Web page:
A picture of me, with a sizable prey item, trying to hold it together!
It has been a busy couple weeks here in Vancouver, preparing manuscript revisions for an upcoming paper and writing grant proposals for upcoming fieldwork. They way it is looking now, I may soon be travelling to Honduras in the fall for a 3 week expedition to survey for Red-throated Caracaras and Scarlet Macaws in a remote region of Olancho. This trip will also be to familiarize myself with the terrain, meet the local conservationists and researchers, and get rolling on some permitting issues pertaining to future fieldwork. This is an exciting development for species and habitat conservation, as well as for my harebrained scheme to continue research on my favourite loud birds!
Anyway, with all the excitement, it has been tough to find time to go out to shoot, but that is exactly what I did yesterday, hanging out in Stanley Park, and seeing what the late summer had to offer.
At first, I thought this fly was a member of the Orthorrhapha, the group including horseflies, but Morgan Jackson of Biodiversity in Focus correctly ID’ed it as a Tachinid! Don’t believe me? Check out the closeup of the antennae! The species is Euthera setifacies, one of only two species of Euthera in North America.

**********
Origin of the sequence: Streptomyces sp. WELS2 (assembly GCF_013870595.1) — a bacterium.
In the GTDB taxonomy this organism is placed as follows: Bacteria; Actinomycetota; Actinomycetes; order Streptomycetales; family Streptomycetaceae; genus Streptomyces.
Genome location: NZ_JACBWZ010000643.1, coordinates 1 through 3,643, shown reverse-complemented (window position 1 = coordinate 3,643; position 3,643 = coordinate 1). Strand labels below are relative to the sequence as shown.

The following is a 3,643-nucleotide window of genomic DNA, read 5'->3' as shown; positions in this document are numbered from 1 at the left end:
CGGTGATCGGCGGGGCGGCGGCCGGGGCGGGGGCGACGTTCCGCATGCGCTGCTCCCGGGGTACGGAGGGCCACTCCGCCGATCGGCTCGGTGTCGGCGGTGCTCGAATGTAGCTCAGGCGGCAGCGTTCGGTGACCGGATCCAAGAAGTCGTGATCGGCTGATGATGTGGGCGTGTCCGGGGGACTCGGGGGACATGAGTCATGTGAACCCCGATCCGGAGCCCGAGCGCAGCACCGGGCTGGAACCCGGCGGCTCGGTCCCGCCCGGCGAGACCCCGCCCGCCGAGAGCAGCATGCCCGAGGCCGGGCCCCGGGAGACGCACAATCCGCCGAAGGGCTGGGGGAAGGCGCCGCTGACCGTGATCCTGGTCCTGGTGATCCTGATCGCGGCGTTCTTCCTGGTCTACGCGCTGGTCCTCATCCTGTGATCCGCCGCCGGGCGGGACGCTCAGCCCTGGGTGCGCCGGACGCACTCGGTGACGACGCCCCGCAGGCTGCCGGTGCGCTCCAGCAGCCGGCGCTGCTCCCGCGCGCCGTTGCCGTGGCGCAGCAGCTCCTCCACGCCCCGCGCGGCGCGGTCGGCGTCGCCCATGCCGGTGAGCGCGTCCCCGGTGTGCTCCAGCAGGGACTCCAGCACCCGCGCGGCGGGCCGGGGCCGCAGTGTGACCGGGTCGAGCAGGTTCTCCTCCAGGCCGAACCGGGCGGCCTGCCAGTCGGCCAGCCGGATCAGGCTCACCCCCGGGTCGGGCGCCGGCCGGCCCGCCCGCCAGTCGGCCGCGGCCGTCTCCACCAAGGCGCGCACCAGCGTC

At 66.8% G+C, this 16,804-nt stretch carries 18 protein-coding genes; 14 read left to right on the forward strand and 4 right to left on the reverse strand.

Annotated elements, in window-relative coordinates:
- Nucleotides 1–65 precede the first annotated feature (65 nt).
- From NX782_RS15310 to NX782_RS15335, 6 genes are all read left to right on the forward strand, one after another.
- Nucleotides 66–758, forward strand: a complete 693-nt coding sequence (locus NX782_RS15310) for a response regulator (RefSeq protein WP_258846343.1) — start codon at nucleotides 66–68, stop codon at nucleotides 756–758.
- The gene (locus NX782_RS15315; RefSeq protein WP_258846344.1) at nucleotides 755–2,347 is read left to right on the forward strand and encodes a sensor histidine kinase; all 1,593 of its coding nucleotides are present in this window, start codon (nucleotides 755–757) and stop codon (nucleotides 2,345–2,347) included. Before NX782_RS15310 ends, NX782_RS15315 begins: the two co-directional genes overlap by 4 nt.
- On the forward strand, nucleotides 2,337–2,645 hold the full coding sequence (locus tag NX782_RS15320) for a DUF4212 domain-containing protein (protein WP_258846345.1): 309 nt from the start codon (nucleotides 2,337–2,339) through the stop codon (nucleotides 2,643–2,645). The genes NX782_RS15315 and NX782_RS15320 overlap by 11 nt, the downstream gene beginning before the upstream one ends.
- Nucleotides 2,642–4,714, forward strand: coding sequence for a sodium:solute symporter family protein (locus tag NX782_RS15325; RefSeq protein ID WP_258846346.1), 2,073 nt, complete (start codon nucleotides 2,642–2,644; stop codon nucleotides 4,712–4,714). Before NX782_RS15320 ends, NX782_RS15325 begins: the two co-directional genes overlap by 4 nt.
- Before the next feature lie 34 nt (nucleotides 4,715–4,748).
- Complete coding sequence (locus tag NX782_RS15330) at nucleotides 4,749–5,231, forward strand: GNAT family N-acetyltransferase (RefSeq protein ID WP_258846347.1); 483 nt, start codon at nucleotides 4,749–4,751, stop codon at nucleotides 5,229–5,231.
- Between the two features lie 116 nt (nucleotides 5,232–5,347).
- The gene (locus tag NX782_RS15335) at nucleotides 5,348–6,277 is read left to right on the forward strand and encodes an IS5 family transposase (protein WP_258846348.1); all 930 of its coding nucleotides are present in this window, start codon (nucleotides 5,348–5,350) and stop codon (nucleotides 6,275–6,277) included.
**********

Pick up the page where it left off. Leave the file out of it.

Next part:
That’s a Cyclorhaphan, man! Those antennae are aristate!
The Himalayan Blackberry is still being visited by pollinators, but the vast majority of the fruit is ripe.
The ripe blackberry is under heavy attack by Drosophila suzukii, an invasive species of vinegar fly from Japan. This is male shows why the species goes by the common name “Spotted-winged Drosophila”.
This male Common Aerial Yellowjacket (Dolichovespula arenaria) is also a harbinger of fall. Their colony cycle is almost finished, reproductives are being produced, and within a month or so their nests will decline.
When the Bald-faced Hornets (Dolichovespula maculata) start nectaring, it is also an indication their colonies are in decline. Because much of the sugar for the adults is produced by the larvae (trophallaxis!), when larval numbers are low, adults must find other sources of fuel.
A Sierra Dome Spider, Neriene litigiosa (Linyphiidae) has a snack at the top of her dome web. As fall approaches, these become extremely apparent in almost every salal bush.
Our largest native slug, the Spotted Banana Slug eats some skunk cabbage.
The termites are flying, and their long wings and slow flight make for easy snares for web-building spiders. I like how the green of the fern is reflected in the translucent wings.
Some kind of Nematus sawfly.
A raccoon checks out the situation before crossing the water.
I love how they hold their tails out!
Those without tails make do.
A very late brood Mallard Duckling from water level.
I was excited to see this male Pine White nectaring.
Skippers can be pretty cute!
A lucky Goldenrod Crab Spider (Misumena vatia) takes advantage of the skipper abundance.
A colourful background makes this bumblebee pop!